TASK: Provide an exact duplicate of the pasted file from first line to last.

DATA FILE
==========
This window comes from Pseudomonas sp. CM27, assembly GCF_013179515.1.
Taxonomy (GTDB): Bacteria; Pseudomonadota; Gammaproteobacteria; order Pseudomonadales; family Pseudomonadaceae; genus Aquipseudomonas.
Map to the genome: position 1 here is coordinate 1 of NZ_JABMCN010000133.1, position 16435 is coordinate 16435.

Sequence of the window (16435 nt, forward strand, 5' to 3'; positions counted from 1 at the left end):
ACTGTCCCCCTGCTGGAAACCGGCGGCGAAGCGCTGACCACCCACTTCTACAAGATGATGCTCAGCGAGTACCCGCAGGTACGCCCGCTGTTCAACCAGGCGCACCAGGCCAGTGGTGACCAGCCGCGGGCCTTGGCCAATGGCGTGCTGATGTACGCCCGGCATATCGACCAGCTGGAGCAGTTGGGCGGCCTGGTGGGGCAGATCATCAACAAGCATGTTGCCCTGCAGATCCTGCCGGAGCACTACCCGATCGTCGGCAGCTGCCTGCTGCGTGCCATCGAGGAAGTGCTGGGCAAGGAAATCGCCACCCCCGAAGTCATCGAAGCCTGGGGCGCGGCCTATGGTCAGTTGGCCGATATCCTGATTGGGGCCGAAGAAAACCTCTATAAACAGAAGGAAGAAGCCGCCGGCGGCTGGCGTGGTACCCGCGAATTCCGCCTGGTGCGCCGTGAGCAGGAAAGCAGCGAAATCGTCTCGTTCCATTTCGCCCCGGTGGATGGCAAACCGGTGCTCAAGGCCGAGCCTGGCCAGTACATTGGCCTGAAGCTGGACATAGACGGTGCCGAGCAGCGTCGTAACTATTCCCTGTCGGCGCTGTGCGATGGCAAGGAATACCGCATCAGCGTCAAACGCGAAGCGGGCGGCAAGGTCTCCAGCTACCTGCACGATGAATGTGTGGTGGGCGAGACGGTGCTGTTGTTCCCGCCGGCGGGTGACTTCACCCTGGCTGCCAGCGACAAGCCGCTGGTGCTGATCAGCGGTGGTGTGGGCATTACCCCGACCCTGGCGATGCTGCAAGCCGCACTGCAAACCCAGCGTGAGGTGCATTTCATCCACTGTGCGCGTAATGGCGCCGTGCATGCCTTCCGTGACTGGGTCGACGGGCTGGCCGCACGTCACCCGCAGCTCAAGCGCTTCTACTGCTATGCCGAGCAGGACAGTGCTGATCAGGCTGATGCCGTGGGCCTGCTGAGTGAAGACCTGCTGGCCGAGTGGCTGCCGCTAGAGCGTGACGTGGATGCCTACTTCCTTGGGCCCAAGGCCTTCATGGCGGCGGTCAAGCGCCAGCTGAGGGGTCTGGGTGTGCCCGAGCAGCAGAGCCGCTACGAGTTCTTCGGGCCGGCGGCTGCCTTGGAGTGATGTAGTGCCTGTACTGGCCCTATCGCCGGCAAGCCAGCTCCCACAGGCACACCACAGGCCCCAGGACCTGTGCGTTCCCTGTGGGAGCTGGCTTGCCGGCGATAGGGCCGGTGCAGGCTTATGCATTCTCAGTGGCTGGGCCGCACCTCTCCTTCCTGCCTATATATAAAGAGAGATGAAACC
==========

This window comes from Pseudomonas sp. CM27, assembly GCF_013179515.1.
Taxonomy (GTDB): Bacteria; Pseudomonadota; Gammaproteobacteria; order Pseudomonadales; family Pseudomonadaceae; genus Aquipseudomonas.
Map to the genome: position 1 here is coordinate 1 of NZ_JABMCN010000133.1, position 16435 is coordinate 16435.

Sequence of the window (16435 nt, forward strand, 5' to 3'; positions counted from 1 at the left end):
ACTGTCCCCCTGCTGGAAACCGGCGGCGAAGCGCTGACCACCCACTTCTACAAGATGATGCTCAGCGAGTACCCGCAGGTACGCCCGCTGTTCAACCAGGCGCACCAGGCCAGTGGTGACCAGCCGCGGGCCTTGGCCAATGGCGTGCTGATGTACGCCCGGCATATCGACCAGCTGGAGCAGTTGGGCGGCCTGGTGGGGCAGATCATCAACAAGCATGTTGCCCTGCAGATCCTGCCGGAGCACTACCCGATCGTCGGCAGCTGCCTGCTGCGTGCCATCGAGGAAGTGCTGGGCAAGGAAATCGCCACCCCCGAAGTCATCGAAGCCTGGGGCGCGGCCTATGGTCAGTTGGCCGATATCCTGATTGGGGCCGAAGAAAACCTCTATAAACAGAAGGAAGAAGCCGCCGGCGGCTGGCGTGGTACCCGCGAATTCCGCCTGGTGCGCCGTGAGCAGGAAAGCAGCGAAATCGTCTCGTTCCATTTCGCCCCGGTGGATGGCAAACCGGTGCTCAAGGCCGAGCCTGGCCAGTACATTGGCCTGAAGCTGGACATAGACGGTGCCGAGCAGCGTCGTAACTATTCCCTGTCGGCGCTGTGCGATGGCAAGGAATACCGCATCAGCGTCAAACGCGAAGCGGGCGGCAAGGTCTCCAGCTACCTGCACGATGAATGTGTGGTGGGCGAGACGGTGCTGTTGTTCCCGCCGGCGGGTGACTTCACCCTGGCTGCCAGCGACAAGCCGCTGGTGCTGATCAGCGGTGGTGTGGGCATTACCCCGACCCTGGCGATGCTGCAAGCCGCACTGCAAACCCAGCGTGAGGTGCATTTCATCCACTGTGCGCGTAATGGCGCCGTGCATGCCTTCCGTGACTGGGTCGACGGGCTGGCCGCACGTCACCCGCAGCTCAAGCGCTTCTACTGCTATGCCGAGCAGGACAGTGCTGATCAGGCTGATGCCGTGGGCCTGCTGAGTGAAGACCTGCTGGCCGAGTGGCTGCCGCTAGAGCGTGACGTGGATGCCTACTTCCTTGGGCCCAAGGCCTTCATGGCGGCGGTCAAGCGCCAGCTGAGGGGTCTGGGTGTGCCCGAGCAGCAGAGCCGCTACGAGTTCTTCGGGCCGGCGGCTGCCTTGGAGTGATGTAGTGCCTGTACTGGCCCTATCGCCGGCAAGCCAGCTCCCACAGGCACACCACAGGCCCCAGGACCTGTGCGTTCCCTGTGGGAGCTGGCTTGCCGGCGATAGGGCCGGTGCAGGCTTATGCATTCTCAGTGGCTGGGCCGCACCTCTCCTTCCTGCCTATATATAAAGAGAGATGAAACC